After rising steadily just before the end of last year in what some feared was the start of a continuing upward trend, interest rates on home loans have dropped for three consecutive weeks in January, according to reports from both Freddie Mac and Bankrate Thursday.[IMAGE]
For the week ending January 21, 2010, Freddie Mac reported that the 30-year fixed-rate mortgage (FRM) averaged 4.99 percent (0.7 point), down from the previous week when it was 5.06 percent. Last year at this time, the 30-year FRM averaged 5.12 percent in the GSE's study.
Freddie Mac's report put the 15-year FRM at 4.40 percent (0.6 point) this week. Last week it was 4.45 percent, and a year ago at this time, rates for 15-year mortgages averaged 4.80 percent, Freddie said.[COLUMN_BREAK]
Frank Nothaft, Freddie Mac's VP and chief economist, says rates could continue to hover low as the federal funds futures market indicates no increase in the Federal Reserve's target rate following its upcoming committee meeting at the end of the month.
Bankrate.com's weekly national survey told a similar interest rate story. Its panel of mortgage experts said they too expect mortgage rates ""to remain more or less unchanged over the next 30 to 45 days.""
While Bankrate's analysis of rates provided by the top 10 banks and thrifts in the top 10 markets showed long-term rates a bit higher than Freddie Mac's survey, it still marked the third straight week of declines.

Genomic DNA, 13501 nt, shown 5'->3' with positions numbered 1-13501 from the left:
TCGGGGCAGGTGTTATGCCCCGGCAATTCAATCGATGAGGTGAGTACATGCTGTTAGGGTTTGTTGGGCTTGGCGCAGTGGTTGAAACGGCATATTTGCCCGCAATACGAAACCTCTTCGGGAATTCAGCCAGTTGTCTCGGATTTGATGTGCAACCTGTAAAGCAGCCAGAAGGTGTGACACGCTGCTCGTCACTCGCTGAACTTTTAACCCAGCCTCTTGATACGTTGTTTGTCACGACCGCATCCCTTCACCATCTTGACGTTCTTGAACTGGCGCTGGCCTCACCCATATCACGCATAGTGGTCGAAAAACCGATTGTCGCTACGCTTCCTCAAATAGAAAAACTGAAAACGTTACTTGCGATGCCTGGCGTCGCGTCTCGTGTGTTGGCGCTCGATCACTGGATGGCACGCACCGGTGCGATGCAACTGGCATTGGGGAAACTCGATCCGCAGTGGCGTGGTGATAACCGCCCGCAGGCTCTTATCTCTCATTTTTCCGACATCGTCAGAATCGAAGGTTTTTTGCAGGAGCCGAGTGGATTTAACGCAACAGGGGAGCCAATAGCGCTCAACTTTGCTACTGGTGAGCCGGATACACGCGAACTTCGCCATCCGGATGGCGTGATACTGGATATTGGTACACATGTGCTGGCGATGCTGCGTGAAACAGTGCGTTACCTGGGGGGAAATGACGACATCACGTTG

The average conforming 30-year fixed mortgage fell to 5.15 percent this week (0.45 point), according to Bankrate's study, down from 5.23 percent the week before. Rates for 15-year fixed mortgages dropped from 4.62 percent last week to 4.56 percent (0.42 point).
The larger jumbo 30-year fixed rate retreated to 5.93 percent (0.37 point), Bankrate said. It's the lowest rate recorded by the company for this type of loan product since June 2005. Although the margin between rates on jumbo mortgages and smaller conforming loans has narrowed further in recent weeks, it is still nearly one-half percentage point above normal, pre-credit crisis levels, Bankrate explained.